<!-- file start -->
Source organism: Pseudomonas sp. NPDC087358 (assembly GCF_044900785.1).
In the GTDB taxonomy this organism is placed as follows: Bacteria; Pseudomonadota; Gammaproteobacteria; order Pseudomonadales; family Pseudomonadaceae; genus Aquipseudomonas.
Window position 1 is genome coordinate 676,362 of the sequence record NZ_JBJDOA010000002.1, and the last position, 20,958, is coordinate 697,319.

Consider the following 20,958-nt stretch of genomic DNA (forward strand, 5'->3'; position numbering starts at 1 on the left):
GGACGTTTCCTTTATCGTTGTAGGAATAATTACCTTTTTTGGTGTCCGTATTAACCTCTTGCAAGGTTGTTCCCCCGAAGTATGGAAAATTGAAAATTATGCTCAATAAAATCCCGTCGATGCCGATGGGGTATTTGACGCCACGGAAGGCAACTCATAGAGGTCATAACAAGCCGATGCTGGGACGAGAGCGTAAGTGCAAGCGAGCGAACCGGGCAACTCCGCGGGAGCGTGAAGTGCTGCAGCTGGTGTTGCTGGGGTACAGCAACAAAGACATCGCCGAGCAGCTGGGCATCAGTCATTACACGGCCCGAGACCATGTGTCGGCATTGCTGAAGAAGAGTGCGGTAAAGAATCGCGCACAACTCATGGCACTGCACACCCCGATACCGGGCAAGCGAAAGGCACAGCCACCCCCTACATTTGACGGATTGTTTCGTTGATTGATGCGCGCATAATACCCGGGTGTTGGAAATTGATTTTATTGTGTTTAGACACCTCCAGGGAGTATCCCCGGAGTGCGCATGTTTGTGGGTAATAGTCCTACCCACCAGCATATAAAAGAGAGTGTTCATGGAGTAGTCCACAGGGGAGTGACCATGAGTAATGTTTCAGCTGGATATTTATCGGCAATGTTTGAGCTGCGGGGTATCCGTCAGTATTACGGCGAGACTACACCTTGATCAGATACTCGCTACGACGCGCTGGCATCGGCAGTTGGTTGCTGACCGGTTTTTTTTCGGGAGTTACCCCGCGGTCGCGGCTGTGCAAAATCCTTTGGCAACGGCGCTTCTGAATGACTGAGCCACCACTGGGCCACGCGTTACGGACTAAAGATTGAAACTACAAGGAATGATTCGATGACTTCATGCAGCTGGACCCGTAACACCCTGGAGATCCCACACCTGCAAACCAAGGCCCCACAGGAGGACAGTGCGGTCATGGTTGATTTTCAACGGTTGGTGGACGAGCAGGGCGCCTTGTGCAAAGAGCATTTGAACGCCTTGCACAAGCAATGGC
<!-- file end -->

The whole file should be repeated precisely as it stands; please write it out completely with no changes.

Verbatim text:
Source organism: Pseudomonas sp. NPDC087358 (assembly GCF_044900785.1).
In the GTDB taxonomy this organism is placed as follows: Bacteria; Pseudomonadota; Gammaproteobacteria; order Pseudomonadales; family Pseudomonadaceae; genus Aquipseudomonas.
Window position 1 is genome coordinate 676,362 of the sequence record NZ_JBJDOA010000002.1, and the last position, 20,958, is coordinate 697,319.

Consider the following 20,958-nt stretch of genomic DNA (forward strand, 5'->3'; position numbering starts at 1 on the left):
GGACGTTTCCTTTATCGTTGTAGGAATAATTACCTTTTTTGGTGTCCGTATTAACCTCTTGCAAGGTTGTTCCCCCGAAGTATGGAAAATTGAAAATTATGCTCAATAAAATCCCGTCGATGCCGATGGGGTATTTGACGCCACGGAAGGCAACTCATAGAGGTCATAACAAGCCGATGCTGGGACGAGAGCGTAAGTGCAAGCGAGCGAACCGGGCAACTCCGCGGGAGCGTGAAGTGCTGCAGCTGGTGTTGCTGGGGTACAGCAACAAAGACATCGCCGAGCAGCTGGGCATCAGTCATTACACGGCCCGAGACCATGTGTCGGCATTGCTGAAGAAGAGTGCGGTAAAGAATCGCGCACAACTCATGGCACTGCACACCCCGATACCGGGCAAGCGAAAGGCACAGCCACCCCCTACATTTGACGGATTGTTTCGTTGATTGATGCGCGCATAATACCCGGGTGTTGGAAATTGATTTTATTGTGTTTAGACACCTCCAGGGAGTATCCCCGGAGTGCGCATGTTTGTGGGTAATAGTCCTACCCACCAGCATATAAAAGAGAGTGTTCATGGAGTAGTCCACAGGGGAGTGACCATGAGTAATGTTTCAGCTGGATATTTATCGGCAATGTTTGAGCTGCGGGGTATCCGTCAGTATTACGGCGAGACTACACCTTGATCAGATACTCGCTACGACGCGCTGGCATCGGCAGTTGGTTGCTGACCGGTTTTTTTTCGGGAGTTACCCCGCGGTCGCGGCTGTGCAAAATCCTTTGGCAACGGCGCTTCTGAATGACTGAGCCACCACTGGGCCACGCGTTACGGACTAAAGATTGAAACTACAAGGAATGATTCGATGACTTCATGCAGCTGGACCCGTAACACCCTGGAGATCCCACACCTGCAAACCAAGGCCCCACAGGAGGACAGTGCGGTCATGGTTGATTTTCAACGGTTGGTGGACGAGCAGGGCGCCTTGTGCAAAGAGCATTTGAACGCCTTGCACAAGCAATGGC